As a US territory in the middle of the Caribbean, with more than a million tourists entering and leaving each year, the Virgin Islands is a tempting port for shipping and transferring control over illegal commodities. The reality of drug trafficking is easily documented, as reports in the Virgin Islands' Daily News illustrate. In February 1987, three visitors were arrested at the Frenchman's Reef Hotel on St. Thomas and 280 pounds of cocaine seized. In May 1987, a Colombian fishing vessel suffered engine problems off St. Croix; upon boarding, authorities found 2,800 pounds of cocaine. In May 1988, five passengers on the "Cunard Countess" cruise ship were arrested while in St. Thomas port and 165 pounds of cocaine were seized. In September 1988, a 90-foot freighter with 1,000 pounds of cocaine was intercepted by a Coast Guard vessel off the coast of St. John. In June 1989, 50 pounds of cocaine were found floating in the water off St. Croix. On 7 July 1989, 670 pounds of cocaine was found floating off the north side of St, Thomas. Between February 1987 and 19 July 1989, at least 5,300 pounds of pure cocaine were reportedly seized in the Virgin Islands and Puerto Rico - worth, according to some estimates, roughly $240 million on the street in the United States. Trafficking since that July has sharply increased, according to Daily News reports. This situation is due, in part, to increased political tensions in Panama and Colombia and to the devastation wrought by Hurricane Hugo; the resulting lack of communications and surveillance has created excellent smuggling conditions.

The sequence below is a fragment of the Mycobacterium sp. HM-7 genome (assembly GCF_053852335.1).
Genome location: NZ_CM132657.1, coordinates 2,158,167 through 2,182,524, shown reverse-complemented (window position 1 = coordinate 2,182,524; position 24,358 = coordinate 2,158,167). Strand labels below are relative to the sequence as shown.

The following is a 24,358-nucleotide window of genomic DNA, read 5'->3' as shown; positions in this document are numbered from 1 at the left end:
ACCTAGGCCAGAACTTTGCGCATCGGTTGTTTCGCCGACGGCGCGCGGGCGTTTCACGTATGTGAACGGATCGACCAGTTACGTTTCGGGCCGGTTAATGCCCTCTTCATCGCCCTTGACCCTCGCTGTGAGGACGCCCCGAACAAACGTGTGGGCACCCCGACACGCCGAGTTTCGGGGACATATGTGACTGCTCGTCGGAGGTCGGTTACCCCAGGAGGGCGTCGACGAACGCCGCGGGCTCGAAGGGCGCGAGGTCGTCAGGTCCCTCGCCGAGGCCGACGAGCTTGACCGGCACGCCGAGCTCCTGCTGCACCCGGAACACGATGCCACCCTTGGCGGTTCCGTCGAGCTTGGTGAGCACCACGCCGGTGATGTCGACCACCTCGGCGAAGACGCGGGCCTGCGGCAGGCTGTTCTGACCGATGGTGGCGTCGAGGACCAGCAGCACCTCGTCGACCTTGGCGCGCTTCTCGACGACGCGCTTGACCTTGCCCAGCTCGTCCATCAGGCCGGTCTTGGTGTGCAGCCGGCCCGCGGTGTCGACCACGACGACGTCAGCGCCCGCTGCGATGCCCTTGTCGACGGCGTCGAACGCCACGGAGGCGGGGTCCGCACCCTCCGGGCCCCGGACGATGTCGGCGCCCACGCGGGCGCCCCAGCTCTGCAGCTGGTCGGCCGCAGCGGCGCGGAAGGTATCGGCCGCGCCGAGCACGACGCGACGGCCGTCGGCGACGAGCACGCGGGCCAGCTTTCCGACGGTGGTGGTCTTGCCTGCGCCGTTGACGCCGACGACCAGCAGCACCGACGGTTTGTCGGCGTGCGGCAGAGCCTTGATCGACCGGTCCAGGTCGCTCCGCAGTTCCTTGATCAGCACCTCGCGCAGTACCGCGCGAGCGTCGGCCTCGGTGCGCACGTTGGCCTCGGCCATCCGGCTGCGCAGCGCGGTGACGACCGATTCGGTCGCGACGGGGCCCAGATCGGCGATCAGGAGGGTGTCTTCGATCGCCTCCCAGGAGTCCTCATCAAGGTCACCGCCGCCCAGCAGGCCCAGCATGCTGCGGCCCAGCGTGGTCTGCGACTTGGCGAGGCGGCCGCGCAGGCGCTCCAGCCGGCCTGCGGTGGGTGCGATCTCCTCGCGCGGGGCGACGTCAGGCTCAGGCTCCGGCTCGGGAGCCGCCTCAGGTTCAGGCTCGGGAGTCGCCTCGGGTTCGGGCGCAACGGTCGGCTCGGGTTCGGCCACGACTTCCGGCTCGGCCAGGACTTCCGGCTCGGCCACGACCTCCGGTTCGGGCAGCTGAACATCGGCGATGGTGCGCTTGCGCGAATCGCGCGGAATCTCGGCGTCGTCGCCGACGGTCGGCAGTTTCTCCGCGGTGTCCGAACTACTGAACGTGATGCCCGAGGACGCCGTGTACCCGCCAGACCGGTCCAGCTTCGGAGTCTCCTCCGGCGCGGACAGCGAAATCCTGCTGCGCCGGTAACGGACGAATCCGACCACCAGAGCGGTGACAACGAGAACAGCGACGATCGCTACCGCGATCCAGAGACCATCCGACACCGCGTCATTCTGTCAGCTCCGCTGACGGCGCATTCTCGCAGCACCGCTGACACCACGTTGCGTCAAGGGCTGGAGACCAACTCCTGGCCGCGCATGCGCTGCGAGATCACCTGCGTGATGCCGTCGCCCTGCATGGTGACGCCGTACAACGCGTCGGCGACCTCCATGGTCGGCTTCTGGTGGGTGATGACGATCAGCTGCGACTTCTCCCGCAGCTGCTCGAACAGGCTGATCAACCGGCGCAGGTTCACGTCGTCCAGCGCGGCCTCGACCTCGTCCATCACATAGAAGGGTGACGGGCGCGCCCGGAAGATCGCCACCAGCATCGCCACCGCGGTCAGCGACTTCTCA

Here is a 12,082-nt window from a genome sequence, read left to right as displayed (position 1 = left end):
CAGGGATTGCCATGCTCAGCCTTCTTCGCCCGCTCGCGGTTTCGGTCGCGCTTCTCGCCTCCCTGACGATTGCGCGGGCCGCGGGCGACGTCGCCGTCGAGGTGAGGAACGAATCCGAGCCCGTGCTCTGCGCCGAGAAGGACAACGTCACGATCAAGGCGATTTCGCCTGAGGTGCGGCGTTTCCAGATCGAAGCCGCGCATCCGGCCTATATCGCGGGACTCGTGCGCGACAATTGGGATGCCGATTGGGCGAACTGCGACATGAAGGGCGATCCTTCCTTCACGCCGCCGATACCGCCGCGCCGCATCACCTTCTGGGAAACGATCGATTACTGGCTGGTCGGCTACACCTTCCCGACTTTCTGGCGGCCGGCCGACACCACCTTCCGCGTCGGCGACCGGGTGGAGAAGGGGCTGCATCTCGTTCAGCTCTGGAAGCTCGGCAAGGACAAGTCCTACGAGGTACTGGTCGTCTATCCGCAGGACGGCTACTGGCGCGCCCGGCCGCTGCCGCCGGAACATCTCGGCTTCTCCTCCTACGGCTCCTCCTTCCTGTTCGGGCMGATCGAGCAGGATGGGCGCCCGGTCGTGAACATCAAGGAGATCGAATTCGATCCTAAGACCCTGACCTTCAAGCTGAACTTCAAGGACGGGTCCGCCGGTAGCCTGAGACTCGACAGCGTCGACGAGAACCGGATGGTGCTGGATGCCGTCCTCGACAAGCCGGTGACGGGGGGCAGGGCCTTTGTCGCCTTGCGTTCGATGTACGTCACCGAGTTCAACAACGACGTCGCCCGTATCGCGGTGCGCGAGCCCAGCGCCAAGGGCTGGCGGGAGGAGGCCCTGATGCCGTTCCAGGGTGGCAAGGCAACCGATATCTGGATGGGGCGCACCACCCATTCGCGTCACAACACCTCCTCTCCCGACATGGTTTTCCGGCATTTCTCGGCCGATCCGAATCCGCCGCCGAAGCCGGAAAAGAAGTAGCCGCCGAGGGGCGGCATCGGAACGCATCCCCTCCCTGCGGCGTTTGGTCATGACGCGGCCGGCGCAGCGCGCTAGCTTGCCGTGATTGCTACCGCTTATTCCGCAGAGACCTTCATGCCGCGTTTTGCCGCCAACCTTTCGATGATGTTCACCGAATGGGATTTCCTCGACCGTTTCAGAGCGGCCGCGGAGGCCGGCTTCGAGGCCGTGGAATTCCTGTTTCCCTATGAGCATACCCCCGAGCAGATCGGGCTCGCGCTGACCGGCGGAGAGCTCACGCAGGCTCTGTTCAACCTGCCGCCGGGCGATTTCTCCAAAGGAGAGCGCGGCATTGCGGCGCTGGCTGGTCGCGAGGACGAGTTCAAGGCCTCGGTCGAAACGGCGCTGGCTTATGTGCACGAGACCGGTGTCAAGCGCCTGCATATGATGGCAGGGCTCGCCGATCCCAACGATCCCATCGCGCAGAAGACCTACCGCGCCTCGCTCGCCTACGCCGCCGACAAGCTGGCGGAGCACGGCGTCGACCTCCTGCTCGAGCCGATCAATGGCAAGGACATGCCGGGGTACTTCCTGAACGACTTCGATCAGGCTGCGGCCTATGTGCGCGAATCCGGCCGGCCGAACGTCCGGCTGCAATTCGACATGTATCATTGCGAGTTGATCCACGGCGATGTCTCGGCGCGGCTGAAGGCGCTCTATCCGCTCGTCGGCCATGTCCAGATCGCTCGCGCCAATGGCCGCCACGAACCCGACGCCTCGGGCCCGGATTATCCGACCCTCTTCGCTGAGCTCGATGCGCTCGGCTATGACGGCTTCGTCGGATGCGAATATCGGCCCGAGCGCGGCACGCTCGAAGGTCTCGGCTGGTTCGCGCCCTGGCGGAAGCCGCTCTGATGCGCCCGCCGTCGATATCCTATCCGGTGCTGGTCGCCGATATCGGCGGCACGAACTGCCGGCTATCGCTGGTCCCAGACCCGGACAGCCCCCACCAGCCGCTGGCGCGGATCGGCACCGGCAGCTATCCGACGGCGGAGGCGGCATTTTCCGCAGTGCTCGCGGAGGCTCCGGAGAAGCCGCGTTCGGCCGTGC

Drug trafficking is a reality in the Virgin Islands. Rumors of police and other government officials' involvements are discussed in the newspapers and on radio talk shows. Stories abound of drug traffickers working as baggage handlers, shipping cocaine and marijuana in the holds of stateside-bound, tourist-filled airplanes. Longliners, which drag 50 to 100 miles of line baited and hooked through the deep waters off the shelf, have been spotted "fishing" in shallow waters. One fisherman suggested to me last July that fishery resource management closures of certain territorial or British Virgin Island waters were perhaps motivated by the desire to protect trafficking lanes rather than spawning grounds. An editorial in the Daily News reported the widespread perception that confiscated drugs wind up back on the streets, with corrupt cops as the beneficiaries (19 July 1989: 11).
Right or wrong, perceptions of government involvement in drug trafficking exist. Evidence of a link between drug trafficking and the tourism infrastructure accumulates on an almost daily basis, as seen in news reports of missed drop offs or informant-initiated drug raids. Drug trafficking has joined the ranks of cultural identity crisis, environmental alienation, and development rape to represent the legacy of tourism development: social tension, conflict, and chaos in "America's Paradise."
Assessing the Tourism Development Experience: On Whose Terms?
In any interpretation of the impacts of tourism development, the issues emphasized are those chosen by the writer. Thus, we find radically different assessments of the tourism experience for the same place by researchers using the same available data. In the case of Bermuda, for example, Manning draws a picture of tourism as "an industry that will enhance the social character of the country, not destroy it" [CSQ 6(3): 14]. Manning describes ownership laws that ensure that all businesses, aside from a few hotels, are 60 percent owned by Bermudians. Building regulations have been strengthened to protect the environment. There are no casinos. Hustling is prohibited. And, he asserts, "there is an absence of open resentment that is so apparent in many Caribbean tourist resorts" (Manning 1982: 14).